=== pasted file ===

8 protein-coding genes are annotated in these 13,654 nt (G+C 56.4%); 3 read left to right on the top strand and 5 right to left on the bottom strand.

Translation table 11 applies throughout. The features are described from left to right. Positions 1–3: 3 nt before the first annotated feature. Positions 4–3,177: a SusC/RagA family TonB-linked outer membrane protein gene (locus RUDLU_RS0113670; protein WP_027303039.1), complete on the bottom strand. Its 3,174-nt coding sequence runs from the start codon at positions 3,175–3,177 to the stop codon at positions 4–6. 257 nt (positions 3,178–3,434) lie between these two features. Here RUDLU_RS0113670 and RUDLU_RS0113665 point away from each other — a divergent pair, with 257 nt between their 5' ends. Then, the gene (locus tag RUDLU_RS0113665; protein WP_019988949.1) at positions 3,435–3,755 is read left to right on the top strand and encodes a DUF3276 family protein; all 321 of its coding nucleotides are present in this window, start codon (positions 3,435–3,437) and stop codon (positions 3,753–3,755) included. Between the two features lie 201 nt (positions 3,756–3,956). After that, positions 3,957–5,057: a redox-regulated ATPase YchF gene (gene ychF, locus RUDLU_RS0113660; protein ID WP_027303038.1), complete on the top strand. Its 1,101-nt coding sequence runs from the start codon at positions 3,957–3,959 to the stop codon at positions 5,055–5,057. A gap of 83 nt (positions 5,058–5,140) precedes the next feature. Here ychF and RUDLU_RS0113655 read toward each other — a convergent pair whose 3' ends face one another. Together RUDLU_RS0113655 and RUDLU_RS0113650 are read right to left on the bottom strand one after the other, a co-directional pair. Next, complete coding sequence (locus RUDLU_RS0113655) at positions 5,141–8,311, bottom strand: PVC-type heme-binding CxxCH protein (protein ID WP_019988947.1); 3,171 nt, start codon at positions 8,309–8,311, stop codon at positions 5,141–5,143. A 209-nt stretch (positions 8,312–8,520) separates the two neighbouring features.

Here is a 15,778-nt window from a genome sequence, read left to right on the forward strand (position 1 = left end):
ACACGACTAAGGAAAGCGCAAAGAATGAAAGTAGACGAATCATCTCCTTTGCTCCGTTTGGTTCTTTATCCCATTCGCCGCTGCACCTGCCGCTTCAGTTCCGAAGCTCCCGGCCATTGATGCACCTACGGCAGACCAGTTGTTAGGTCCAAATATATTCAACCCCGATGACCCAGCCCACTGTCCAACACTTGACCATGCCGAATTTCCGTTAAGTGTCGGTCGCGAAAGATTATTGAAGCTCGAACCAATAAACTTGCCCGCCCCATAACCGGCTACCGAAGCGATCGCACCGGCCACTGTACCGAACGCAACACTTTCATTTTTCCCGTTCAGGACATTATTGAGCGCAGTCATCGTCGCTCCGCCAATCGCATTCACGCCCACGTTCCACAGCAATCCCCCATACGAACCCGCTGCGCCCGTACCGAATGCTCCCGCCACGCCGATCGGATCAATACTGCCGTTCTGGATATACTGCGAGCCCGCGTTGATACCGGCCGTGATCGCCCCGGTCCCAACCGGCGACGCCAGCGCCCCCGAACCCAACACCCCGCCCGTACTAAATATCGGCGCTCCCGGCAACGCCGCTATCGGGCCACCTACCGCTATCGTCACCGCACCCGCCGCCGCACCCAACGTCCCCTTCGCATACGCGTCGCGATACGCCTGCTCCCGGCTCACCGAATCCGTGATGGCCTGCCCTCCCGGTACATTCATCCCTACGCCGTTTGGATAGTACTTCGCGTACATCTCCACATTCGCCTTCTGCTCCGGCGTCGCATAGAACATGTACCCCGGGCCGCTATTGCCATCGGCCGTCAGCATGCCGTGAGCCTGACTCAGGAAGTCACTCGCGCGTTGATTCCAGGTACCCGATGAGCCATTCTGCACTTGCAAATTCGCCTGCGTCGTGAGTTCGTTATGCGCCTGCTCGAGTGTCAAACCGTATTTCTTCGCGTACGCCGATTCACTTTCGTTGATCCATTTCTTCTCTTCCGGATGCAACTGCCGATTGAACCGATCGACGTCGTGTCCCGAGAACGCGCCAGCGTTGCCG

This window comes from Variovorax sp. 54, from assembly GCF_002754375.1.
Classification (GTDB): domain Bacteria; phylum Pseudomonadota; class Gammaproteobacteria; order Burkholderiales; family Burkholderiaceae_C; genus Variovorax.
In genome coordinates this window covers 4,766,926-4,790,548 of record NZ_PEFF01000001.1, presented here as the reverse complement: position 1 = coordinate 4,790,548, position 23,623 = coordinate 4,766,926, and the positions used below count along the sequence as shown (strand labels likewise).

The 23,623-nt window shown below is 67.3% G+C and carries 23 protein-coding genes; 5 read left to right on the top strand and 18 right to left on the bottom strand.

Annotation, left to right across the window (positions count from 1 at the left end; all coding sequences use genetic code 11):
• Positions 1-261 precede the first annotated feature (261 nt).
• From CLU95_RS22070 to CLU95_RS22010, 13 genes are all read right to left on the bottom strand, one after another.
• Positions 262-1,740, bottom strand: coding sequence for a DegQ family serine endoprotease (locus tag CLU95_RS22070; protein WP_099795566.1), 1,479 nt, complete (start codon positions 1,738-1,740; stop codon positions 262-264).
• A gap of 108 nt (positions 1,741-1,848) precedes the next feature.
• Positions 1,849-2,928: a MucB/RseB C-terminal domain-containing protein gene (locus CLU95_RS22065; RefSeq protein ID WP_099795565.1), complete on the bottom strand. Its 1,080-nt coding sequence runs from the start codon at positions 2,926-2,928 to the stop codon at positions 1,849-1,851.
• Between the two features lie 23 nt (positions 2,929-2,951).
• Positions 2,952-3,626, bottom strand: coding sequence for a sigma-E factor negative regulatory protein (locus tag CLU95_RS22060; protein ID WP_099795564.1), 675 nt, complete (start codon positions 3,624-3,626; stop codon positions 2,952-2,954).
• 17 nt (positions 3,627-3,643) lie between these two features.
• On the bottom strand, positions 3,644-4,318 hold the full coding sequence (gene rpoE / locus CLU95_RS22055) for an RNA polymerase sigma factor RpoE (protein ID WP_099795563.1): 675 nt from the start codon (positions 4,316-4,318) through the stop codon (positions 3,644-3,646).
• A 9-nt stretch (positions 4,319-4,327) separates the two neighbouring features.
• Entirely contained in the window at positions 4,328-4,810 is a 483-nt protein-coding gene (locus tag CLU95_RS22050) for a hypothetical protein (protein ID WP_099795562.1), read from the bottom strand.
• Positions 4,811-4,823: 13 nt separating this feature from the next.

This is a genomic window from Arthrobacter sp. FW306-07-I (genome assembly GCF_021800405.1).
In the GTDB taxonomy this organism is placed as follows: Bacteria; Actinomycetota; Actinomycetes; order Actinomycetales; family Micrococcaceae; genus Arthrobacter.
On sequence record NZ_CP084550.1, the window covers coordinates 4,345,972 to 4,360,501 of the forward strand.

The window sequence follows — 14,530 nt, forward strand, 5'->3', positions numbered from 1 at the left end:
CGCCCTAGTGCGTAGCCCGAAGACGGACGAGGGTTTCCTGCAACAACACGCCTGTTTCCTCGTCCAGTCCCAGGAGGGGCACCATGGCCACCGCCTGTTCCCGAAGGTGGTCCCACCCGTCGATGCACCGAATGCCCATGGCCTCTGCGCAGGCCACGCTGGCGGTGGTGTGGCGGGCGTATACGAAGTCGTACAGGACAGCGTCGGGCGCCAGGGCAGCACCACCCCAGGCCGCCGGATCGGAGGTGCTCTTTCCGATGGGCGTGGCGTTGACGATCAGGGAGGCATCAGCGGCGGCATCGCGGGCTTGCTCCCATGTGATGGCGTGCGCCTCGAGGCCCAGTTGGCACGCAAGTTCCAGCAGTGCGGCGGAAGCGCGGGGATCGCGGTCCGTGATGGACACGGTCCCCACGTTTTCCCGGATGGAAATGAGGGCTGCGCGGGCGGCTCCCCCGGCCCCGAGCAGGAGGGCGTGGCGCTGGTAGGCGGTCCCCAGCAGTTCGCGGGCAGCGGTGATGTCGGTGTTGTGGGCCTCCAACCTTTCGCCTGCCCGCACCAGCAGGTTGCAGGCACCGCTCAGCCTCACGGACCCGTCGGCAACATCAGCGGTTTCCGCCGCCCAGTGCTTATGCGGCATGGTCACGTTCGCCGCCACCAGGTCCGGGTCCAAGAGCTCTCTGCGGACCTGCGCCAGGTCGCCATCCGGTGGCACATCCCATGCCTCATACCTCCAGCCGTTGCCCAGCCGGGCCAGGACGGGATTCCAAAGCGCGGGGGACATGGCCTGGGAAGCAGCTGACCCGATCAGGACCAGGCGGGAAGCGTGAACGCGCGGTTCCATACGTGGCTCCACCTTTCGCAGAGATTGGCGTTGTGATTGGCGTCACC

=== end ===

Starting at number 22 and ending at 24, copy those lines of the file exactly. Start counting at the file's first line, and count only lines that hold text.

This is a genomic window from Arthrobacter sp. FW306-07-I (genome assembly GCF_021800405.1).
In the GTDB taxonomy this organism is placed as follows: Bacteria; Actinomycetota; Actinomycetes; order Actinomycetales; family Micrococcaceae; genus Arthrobacter.
On sequence record NZ_CP084550.1, the window covers coordinates 4,345,972 to 4,360,501 of the forward strand.